Volcano Golf Course, Hawaii, USA
“Kīlauea ranks among the world’s most active volcanoes and may even top the list,” reads a US Geological Survey report. Sounds like a good site for a golf course.
Situated close to the crater rim of the island of Hawaii’s southeastern-most volcano, Volcano Golf Course brings a new meaning to “playing with fire.” Set 4,000 feet above sea level, the course offers golfers breathtaking views of Mauna Loa – the world’s largest active volcano – to the west and Mauna Kea to the north.
That proximity provided players with a front-row seat to the eruption of both Kilauea and Mauna Loa earlier this month. The eruption of Kilauea in 2018 caused devastating damage to hundreds of surrounding homes, but lava from an ongoing eruption that began in 2021 has been confined to the summit crater.
Kiawah Island Golf Resort, South Carolina, USA
As if taking on one of golf’s most notoriously difficult courses wasn’t daunting enough, players at Kiawah Island’s Ocean Course must share the fairways with a crowd of sharp-toothed residents.
Host of the 1991 Ryder Cup and 2012 PGA Championship, the course welcomes an array of wildlife – including turtles, dolphins, and bobcats – but alligators typically steal the show. Be it swimming in the water hazards or basking in the South Carolina sunshine, the reptiles are naturally shy of people and require little management, resort official Bryan Hunter told CNN.
“Really, there’s not much to manage as long as people respect the alligators and don’t feed or harass them,” Hunter said, adding that anyone caught aggravating them is hit with a $2,000 fine.
“Feeding them is equally bad as they soon learn to associate people with food, which is not a good combination, obviously. So, really the key is to observe and appreciate them from a distance.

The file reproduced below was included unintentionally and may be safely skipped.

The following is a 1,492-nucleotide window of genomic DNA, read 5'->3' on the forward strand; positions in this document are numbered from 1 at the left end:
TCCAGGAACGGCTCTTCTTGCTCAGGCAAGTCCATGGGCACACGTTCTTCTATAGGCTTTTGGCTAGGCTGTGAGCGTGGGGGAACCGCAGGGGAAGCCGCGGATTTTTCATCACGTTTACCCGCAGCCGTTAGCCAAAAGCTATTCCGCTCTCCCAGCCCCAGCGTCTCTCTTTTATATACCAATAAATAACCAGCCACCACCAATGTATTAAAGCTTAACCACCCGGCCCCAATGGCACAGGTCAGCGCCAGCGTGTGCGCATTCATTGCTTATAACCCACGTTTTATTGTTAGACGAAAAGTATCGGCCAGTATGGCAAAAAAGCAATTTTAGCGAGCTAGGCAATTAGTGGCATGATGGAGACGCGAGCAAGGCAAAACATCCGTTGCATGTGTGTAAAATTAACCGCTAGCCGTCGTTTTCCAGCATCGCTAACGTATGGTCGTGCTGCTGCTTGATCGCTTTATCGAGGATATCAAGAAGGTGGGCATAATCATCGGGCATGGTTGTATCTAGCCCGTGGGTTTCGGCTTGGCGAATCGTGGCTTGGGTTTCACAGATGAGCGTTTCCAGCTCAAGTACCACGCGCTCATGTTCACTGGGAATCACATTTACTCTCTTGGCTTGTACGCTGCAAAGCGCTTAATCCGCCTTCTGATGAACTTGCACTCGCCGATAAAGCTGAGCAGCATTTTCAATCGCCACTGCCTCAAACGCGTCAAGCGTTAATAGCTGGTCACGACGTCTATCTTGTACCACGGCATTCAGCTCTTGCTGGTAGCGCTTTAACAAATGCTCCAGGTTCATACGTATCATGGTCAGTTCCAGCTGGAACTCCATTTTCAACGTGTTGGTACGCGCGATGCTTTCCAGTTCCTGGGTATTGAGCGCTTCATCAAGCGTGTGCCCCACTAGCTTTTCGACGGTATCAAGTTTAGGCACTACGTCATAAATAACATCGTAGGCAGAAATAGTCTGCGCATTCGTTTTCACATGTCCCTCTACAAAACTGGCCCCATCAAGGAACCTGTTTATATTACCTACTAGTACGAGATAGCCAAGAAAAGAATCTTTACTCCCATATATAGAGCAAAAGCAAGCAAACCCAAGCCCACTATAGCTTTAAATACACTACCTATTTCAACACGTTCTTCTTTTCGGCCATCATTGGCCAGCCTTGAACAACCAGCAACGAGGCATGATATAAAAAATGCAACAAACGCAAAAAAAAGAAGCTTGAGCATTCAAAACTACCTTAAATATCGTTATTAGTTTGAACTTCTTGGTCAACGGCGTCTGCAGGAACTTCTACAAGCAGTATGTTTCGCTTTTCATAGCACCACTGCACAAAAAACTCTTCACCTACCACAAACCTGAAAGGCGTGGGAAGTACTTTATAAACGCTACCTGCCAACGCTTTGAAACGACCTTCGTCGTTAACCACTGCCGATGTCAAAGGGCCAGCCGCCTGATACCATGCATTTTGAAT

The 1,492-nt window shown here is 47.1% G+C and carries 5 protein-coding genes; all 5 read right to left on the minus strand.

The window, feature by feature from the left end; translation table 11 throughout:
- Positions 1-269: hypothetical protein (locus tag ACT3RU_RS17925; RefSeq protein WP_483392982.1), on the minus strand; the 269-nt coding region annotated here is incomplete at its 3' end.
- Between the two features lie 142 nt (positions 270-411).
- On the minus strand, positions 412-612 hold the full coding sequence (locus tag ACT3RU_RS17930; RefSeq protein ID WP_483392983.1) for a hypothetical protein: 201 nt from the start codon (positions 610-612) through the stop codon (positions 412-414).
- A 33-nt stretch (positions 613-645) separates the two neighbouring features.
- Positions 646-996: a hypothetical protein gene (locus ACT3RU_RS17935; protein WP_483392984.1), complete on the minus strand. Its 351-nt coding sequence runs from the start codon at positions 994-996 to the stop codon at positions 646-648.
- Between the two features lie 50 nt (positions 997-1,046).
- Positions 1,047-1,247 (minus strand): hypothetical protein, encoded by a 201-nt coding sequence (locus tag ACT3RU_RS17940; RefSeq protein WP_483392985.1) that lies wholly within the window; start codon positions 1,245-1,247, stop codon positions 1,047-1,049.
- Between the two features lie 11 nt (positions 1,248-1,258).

“They’re truly remarkable creatures, and play a vital role in the ecology of the island.”
The long game
Nullarbor Links, Australia
One hole down, just 17 more and 863 miles to go. At Nullarbor Links in Australia, the world’s longest golf course brings a new whole meaning to “the long game.”
Starting at Ceduna in the country’s west, players stop off at holes spread across nearby towns and roadhouses along the Eyre Highway before finishing up their round – often days later – in the western city of Kalgoorlie.
Taking on the challenge has become a bucket list item for golfers around the world. Each year the Nullarbor Links stages its “Chasing the Sun” tournament, traversing the entirety of the course.
La Jenny, Le Porge, France
A course in France has adopted a unique approach to the notorious problem of golf’s dress code: no dress at all.
Situated near Bordeaux in the country’s southwest, the La Jenny naturist holiday resort lays claim to the world’s only naturist golf course. Weather permitting, nudity is compulsory at the six-hole course.
As well as hosting tournaments and Pro-Am competitions, the course also offers visitors a driving range and golfing lessons, taught by a member of the PGA France, according to the resort’s website.